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Tech Marketing Blog

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Celebrating 5 Years and 116 Clients of Marketing Envy

June 24, 2019

If someone would have told me 5 years ago that this is where we would be, I would have given them a Valium and told them to chill the heck out. Blood, sweat, and tears and truck loads of fun later, these are our key takeaways.

Note: Blog is written together with my partner, Amit Lavi. I write in singular first person instead of, ‘we’ in the hope that it sounds a little less cheesy…

So, where are we 5 years on?

  • Team of 15 talented FTEs and an army of freelancers
  • Worked with 116 clients; for the past 2 years, 80% of clients have renewed their retainer beyond the original 6 or 12 month commitment
  • Average retainer has increased by 30% over the past 2 years
  • Working only with B2B tech clients
  • The ‘go to’ agency for cyber security companies
video 5

 

Whenever I hear of a new agency that has opened shop, I smile, sit back, and wish them luck. While I am obviously looking at a new competitor, their launch is way too early in the process to evaluate how much of a risk they really are. There are so many stumbling blocks to an agency’s success that are transparent to any agency owner.   


As a small example (and a golden rule that I give to clients), many kick off and create a momentum that they simply aren’t able to keep up with in the medium-to-long-run. This then leads folks to assume that you have already bitten off more than you can chew and are overwhelmed. I am referring to the period beyond the hype of a launch. An agency will often launch with social posts every day, several times a day, multiple blogs per week, video posts, training sessions, and appear at almost every industry event. I see, ‘burnout and brick wall’ in neon lights. You simply can’t sustain that much self-promotion while also servicing clients.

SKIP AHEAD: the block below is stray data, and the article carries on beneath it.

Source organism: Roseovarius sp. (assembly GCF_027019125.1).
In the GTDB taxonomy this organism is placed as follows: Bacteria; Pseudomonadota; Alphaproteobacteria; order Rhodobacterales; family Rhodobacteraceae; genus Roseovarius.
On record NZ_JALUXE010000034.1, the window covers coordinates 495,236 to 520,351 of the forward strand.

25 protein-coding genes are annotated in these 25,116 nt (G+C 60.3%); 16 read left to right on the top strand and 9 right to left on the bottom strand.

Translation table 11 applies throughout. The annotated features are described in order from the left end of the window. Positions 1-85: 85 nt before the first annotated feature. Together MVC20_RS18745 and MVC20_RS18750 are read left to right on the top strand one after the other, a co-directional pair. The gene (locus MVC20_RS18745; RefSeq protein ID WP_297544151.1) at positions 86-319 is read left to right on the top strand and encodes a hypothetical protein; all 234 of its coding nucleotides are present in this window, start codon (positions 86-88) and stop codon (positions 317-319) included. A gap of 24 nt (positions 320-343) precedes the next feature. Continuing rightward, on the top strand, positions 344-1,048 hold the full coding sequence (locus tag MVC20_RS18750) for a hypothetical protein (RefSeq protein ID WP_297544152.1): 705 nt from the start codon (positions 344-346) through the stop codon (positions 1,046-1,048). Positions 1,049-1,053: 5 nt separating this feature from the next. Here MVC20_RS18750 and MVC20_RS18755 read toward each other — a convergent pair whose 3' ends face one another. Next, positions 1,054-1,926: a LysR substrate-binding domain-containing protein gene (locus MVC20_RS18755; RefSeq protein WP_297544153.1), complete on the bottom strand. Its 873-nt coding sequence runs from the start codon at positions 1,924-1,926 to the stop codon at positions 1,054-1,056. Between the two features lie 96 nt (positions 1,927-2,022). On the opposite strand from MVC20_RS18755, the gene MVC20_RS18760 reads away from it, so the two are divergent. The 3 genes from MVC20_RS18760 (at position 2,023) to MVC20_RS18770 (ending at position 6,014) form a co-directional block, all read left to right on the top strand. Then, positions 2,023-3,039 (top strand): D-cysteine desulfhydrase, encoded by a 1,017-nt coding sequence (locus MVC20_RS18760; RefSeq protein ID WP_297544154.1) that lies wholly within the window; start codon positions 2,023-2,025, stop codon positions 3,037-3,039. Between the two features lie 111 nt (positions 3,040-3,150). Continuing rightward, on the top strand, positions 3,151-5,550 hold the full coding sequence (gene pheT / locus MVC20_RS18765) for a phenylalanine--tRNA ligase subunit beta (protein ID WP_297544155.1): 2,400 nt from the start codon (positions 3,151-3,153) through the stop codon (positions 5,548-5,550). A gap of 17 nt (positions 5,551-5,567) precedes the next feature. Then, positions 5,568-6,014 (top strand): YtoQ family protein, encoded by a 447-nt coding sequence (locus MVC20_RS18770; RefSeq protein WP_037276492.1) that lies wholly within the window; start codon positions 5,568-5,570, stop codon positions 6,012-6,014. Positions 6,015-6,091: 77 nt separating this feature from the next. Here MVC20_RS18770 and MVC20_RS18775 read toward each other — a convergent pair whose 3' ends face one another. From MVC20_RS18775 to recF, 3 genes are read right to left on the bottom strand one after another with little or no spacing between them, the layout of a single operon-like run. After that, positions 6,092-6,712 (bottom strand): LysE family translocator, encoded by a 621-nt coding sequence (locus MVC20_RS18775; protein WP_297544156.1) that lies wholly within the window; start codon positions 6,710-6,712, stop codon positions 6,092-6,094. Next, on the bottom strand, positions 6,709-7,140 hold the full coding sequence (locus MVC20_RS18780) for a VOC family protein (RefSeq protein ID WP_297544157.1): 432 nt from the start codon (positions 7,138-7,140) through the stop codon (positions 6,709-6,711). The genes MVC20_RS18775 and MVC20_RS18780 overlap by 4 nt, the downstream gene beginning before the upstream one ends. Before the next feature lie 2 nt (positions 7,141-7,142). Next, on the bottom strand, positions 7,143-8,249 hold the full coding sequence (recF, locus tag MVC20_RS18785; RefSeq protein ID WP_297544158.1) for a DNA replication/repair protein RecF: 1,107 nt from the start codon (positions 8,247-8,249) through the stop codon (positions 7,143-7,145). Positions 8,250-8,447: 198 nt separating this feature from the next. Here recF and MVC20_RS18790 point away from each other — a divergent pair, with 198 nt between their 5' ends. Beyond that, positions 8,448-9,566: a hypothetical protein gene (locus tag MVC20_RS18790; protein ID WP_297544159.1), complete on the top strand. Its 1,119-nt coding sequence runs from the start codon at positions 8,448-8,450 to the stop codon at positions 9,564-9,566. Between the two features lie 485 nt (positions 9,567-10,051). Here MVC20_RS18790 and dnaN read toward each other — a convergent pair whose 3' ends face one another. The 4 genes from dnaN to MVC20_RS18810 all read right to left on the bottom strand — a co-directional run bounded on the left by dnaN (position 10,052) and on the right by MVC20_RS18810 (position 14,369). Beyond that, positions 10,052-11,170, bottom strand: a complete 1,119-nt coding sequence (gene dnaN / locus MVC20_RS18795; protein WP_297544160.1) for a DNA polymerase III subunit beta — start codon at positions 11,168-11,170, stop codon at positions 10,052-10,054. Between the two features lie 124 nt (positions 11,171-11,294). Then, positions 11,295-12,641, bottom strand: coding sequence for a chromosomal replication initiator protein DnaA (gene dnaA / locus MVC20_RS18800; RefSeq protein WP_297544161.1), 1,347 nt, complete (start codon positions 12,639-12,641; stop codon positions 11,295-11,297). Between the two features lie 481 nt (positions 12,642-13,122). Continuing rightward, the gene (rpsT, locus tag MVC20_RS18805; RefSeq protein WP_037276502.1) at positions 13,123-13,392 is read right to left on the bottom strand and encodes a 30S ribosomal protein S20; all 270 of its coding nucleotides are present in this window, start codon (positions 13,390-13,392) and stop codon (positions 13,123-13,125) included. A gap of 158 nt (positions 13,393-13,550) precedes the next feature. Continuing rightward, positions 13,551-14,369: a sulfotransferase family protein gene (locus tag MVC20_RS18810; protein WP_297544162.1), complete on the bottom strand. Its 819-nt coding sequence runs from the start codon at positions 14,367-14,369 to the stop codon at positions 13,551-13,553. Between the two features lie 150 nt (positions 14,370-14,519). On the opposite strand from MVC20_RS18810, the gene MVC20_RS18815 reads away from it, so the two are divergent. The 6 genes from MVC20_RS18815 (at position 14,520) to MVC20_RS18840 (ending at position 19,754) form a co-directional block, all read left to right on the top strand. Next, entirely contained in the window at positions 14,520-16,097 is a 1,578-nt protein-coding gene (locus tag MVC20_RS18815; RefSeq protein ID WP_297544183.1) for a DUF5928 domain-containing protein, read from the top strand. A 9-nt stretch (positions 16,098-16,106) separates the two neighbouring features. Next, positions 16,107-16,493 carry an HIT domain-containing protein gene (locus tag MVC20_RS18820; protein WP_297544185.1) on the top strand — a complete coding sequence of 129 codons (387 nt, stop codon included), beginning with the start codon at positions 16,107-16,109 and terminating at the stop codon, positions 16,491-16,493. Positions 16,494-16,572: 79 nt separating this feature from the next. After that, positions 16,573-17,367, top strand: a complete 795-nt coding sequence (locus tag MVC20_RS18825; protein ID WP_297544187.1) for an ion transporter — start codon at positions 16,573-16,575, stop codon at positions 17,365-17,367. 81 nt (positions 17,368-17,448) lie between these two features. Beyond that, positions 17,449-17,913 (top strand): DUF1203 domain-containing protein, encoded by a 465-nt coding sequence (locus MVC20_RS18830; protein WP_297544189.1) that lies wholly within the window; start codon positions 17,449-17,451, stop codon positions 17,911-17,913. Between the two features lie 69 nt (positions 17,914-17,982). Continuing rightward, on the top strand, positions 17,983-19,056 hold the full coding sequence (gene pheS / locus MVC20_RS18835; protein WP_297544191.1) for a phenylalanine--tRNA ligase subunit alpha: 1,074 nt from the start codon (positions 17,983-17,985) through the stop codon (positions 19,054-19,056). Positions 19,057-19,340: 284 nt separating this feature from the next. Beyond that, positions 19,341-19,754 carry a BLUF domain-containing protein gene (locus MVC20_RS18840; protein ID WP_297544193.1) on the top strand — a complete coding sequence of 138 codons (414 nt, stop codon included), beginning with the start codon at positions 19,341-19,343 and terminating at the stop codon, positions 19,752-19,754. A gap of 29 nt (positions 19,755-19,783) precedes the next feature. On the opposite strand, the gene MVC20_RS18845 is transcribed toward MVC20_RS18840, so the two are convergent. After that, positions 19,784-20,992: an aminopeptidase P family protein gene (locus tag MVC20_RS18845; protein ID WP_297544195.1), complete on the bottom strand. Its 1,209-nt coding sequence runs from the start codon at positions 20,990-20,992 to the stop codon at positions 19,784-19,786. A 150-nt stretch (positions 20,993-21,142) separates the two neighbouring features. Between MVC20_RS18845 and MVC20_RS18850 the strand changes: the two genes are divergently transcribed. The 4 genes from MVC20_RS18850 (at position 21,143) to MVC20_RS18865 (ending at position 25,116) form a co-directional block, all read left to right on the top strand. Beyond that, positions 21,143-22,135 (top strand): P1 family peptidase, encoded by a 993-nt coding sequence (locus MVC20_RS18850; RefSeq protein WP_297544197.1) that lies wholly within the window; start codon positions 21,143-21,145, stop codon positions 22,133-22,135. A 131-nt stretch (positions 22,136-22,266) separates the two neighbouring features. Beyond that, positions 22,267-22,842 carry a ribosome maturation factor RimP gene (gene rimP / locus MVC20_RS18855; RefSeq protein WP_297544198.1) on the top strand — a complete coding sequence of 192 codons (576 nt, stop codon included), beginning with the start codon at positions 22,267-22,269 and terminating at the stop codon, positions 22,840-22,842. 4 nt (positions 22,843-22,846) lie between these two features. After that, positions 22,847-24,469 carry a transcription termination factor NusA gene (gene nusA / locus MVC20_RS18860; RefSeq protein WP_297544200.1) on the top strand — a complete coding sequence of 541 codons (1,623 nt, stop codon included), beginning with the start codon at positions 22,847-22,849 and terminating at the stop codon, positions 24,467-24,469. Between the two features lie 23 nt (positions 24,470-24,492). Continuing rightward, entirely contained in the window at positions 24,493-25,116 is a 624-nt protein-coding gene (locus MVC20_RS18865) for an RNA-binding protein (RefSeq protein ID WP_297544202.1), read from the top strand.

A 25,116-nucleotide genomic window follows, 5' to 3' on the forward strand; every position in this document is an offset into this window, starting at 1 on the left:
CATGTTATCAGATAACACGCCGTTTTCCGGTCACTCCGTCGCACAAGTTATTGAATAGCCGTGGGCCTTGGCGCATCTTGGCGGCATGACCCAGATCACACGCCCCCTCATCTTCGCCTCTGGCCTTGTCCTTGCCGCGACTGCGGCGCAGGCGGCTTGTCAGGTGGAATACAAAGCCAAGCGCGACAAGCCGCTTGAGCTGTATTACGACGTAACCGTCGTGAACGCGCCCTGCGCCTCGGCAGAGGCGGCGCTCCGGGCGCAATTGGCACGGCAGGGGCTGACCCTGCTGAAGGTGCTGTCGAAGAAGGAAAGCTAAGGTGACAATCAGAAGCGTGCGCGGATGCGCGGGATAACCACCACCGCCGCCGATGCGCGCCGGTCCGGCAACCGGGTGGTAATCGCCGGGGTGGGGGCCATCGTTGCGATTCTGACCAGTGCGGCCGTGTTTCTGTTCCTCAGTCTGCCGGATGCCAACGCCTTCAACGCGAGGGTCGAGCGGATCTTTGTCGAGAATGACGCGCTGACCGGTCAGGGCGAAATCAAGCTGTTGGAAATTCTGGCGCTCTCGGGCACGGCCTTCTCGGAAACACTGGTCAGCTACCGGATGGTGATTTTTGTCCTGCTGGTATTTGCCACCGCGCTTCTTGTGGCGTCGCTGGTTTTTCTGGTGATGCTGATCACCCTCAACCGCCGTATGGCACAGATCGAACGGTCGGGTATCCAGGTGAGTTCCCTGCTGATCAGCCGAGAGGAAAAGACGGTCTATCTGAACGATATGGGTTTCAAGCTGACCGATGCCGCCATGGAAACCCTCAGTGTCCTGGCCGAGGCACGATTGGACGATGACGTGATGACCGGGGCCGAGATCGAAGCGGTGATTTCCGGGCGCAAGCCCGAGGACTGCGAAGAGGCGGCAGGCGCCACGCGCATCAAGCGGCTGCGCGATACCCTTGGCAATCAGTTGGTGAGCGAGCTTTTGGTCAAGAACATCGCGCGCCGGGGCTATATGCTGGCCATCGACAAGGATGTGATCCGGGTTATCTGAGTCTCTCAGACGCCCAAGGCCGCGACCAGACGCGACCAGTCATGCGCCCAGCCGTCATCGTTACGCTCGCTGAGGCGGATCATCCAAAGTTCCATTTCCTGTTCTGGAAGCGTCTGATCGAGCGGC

It doesn’t matter whether you are an agency or a startup, pacing yourself is key to preventing burn out and killing all the efforts you’ve put in. Cos when you suddenly go silent, the negative impact is far worse than a steady pace with a peak for launch time.

Takeaways: About your market and running a business

  1. As a rule of thumb, most short terms projects are not worth the effort and are not profitable - in the long run. Aim for a retainer of 6 months minimum spend in order to be successful.
  2. Declare your niche; although it takes time to establish what that truly is. The sooner you establish this, the easier it will be for client and employee focus and retention.
  3. Take risks. Decide which new initiatives you are going to try each quarter or every 6 months. A good example for us was becoming a HubSpot partner in 2016. It was a large investment for us in terms of time and resources, but we have (mostly) not looked back.

We’ve also failed. In 2016, for example, we decided it would be an excellent idea to organize a massive growth hacking event. We had the legendary Growth Hacker, Sean Ellis and Matt Hodges, VP, Commercial Product Strategy of Intercom scheduled to keynote the event in Israel and we worked tirelessly to get the event off the ground. We then hit two significant obstacles:

    1. Insufficient time for organization set-up and ticket sales. This was our first time organizing an event of this scale and it was a lot tougher than we ever anticipated while keeping our current business going.